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Russia’s Disinformation Seems To Work—But It Doesn’t

Politics / Russia Jun 01, 2017 - 02:57 PM GMT

By: John_Mauldin

Politics

BY GEORGE FRIEDMAN : From its founding, the Soviet Union ran campaigns designed to destabilize and neutralize potential enemies. Disinformation was and is the name of the game.

After the Russian Revolution, Lenin founded the Third International to support Communist parties around the world. Soviet intelligence ran disinformation campaigns. These campaigns were designed to undermine national governments, to discredit leading figures, and so on.


After World War II, the campaigns increased. The Soviets claimed that the United States was using germ warfare during the Korean War. They used the global movement against the US war in Vietnam to recruit operatives and to undermine US-led alliances.

During the 1970s, the Soviet Union kept it up. They supported European terrorist groups like the Italian Red Brigades and the German Red Army Faction. These carried out killings, kidnappings, bombings, and the like.

The United States Fights Back

The United States, of course, ran its own campaigns to weaken the Soviet Union and its allies. From the beginning of the Cold War, the US recruited émigrés from the Soviet bloc to try to foment uprisings in the East. It broadcast propaganda in various languages into the bloc.

After the Cold War ended, the US supported human rights and democracy movements in the former Soviet states. The Russians believed that the Americans’ true intent was to install pro-American governments in the republics.

They also believed the US was trying to surround Russia with hostile nations, armed by the United States and open to the basing of US troops.

The breaking point for the Russians came in 2004 with the Orange Revolution in Ukraine. The Russians valued Ukraine for its role as a buffer state. And in their eyes, the only interest the US could have in Ukraine was to make the Russian position untenable.

The Russians Come Up with a New Plan

So, the Russians began increasing their efforts all over the world. This time they were led by Vladimir Putin and many others who began their careers in the KGB.

They constructed an ideology vaguely built around Christianity in lieu of Marxism. They used it to strengthen right-wing groups against the United States. This was new, but it was still based on the principle that the greater the dissension in a country, the weaker it would be. And thus, the more secure Russia would be.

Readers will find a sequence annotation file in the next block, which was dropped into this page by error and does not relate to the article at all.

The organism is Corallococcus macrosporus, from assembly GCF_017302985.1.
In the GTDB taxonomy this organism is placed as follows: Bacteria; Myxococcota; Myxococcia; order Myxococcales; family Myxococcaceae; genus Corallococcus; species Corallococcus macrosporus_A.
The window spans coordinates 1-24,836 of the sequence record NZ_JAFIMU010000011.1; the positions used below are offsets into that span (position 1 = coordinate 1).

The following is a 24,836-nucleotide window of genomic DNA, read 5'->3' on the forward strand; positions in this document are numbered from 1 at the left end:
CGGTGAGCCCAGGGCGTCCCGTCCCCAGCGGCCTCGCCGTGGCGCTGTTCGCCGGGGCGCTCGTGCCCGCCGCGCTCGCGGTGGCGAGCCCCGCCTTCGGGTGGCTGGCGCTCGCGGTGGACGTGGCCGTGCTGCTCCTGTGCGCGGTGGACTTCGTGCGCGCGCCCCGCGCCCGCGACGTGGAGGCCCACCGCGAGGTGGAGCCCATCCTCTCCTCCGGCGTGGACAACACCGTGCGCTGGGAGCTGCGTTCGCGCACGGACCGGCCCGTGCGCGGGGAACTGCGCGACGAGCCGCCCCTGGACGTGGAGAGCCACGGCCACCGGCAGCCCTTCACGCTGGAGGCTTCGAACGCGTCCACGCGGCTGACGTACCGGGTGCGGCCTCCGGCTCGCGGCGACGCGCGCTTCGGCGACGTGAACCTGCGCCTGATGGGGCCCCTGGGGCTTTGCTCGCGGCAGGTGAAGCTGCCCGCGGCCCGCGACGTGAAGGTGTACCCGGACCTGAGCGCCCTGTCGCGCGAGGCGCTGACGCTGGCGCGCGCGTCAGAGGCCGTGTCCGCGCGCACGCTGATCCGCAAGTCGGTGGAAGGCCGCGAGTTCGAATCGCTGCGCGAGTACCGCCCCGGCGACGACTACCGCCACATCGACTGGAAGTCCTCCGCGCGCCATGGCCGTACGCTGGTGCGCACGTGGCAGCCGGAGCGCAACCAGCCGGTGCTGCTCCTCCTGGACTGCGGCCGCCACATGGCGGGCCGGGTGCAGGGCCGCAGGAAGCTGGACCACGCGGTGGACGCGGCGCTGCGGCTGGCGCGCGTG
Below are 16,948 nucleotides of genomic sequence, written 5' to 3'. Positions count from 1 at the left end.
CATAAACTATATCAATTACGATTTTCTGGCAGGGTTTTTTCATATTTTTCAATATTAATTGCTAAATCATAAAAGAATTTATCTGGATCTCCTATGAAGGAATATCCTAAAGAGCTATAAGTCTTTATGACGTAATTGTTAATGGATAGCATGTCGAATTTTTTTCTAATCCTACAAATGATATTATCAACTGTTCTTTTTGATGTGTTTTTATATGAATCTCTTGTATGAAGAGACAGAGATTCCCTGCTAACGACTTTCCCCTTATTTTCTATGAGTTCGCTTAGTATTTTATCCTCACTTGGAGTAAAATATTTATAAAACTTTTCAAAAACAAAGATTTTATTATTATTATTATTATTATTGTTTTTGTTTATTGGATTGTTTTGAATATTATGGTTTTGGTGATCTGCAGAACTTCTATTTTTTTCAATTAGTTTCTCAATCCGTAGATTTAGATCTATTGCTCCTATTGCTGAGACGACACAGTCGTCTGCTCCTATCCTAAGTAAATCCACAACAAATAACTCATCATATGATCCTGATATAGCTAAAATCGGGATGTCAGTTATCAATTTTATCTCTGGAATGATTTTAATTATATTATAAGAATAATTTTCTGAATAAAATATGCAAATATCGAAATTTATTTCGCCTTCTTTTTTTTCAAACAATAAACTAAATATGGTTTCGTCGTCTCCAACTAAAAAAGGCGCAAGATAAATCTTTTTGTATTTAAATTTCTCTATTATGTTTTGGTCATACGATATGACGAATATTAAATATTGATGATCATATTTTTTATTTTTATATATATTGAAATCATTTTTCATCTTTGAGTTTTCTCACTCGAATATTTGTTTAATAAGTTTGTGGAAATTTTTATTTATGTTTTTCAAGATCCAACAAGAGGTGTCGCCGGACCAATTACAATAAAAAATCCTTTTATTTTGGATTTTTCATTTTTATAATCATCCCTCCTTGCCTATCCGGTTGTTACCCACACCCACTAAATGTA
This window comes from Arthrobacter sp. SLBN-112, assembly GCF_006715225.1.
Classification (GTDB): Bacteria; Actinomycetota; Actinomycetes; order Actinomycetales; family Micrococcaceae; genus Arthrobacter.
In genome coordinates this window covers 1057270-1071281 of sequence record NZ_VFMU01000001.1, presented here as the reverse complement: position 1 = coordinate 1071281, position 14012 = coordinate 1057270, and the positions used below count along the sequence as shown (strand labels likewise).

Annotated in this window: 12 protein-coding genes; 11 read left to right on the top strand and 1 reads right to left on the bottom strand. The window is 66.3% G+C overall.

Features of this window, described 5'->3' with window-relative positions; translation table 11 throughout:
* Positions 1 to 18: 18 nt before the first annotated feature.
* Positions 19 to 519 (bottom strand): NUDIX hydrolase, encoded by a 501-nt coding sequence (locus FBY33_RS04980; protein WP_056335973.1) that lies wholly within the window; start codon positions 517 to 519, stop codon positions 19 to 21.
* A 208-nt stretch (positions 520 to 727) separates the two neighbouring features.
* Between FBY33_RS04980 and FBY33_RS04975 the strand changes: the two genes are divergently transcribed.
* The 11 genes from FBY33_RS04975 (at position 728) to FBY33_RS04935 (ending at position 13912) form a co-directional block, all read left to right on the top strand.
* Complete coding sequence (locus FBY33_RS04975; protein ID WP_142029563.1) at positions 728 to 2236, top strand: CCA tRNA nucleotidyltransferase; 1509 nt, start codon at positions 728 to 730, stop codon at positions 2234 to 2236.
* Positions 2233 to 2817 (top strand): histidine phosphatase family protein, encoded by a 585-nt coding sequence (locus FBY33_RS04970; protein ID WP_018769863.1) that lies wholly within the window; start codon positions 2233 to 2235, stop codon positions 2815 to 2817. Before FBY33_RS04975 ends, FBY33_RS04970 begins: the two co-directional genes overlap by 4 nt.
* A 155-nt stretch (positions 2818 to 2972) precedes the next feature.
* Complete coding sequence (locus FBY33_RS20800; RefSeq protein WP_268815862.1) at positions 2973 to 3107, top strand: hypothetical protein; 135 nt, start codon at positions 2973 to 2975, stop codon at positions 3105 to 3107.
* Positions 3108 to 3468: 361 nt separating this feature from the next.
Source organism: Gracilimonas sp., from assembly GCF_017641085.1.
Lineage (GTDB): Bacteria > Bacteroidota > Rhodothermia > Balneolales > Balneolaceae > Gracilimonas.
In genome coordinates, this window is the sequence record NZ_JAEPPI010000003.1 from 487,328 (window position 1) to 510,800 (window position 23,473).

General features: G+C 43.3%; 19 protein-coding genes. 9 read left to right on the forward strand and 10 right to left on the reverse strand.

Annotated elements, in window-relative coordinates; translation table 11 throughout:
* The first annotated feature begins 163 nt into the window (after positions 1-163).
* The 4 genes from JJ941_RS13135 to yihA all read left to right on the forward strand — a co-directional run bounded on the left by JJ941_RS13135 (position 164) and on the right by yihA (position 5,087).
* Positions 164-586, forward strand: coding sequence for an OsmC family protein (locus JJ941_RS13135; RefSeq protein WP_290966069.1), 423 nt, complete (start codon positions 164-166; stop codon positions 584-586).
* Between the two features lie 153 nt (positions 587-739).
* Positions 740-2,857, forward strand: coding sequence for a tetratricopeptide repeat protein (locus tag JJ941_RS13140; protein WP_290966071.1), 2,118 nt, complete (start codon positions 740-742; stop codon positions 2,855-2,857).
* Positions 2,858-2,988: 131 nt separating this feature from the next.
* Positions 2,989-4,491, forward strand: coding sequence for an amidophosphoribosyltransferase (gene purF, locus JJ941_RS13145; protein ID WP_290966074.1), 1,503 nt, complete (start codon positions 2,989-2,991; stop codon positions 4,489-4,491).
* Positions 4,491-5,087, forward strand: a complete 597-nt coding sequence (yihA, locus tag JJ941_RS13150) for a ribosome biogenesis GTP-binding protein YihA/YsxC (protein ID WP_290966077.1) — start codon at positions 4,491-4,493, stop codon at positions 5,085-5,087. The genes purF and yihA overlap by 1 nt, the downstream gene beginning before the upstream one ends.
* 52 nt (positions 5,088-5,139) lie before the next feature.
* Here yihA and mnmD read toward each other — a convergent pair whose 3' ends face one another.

Trying to reshape other countries through disinformation and financial aid for right-wing parties was logical. This was especially true after oil prices crashed and insecurity swelled in Russia.

Sowing distrust was at least as important to the Russian campaign as was whether the activities themselves worked. The Russians allowed it to leak that they were engaged in these activities. But then the Russians did not say who was under their influence and who wasn’t.

This was a strong force. The uncertainty caused by this made everyone suspect. Even if no one in a country was under Russian control, the mistrust itself was a victory.

Their Problem Is That It Doesn’t Actually Work

The problem with this strategy when it was employed by the Soviets was that it never really worked. Or more precisely, the desired outcomes were achieved, but Soviet power was only slightly stronger. The great strategic matters were not changed.

Used in addition to real power, these tactics can be useful. Used instead of real power, though, they are inadequate.

The Russians tend to ramp up covert actions as a substitute for real power. The United States, on the other hand, uses it in addition to power.

As a major thrust, it has never worked. It can confuse and buy time. But it does not change the basic realities of power. In the end, military and economic power cannot be replaced by manipulation.

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John Mauldin Archive

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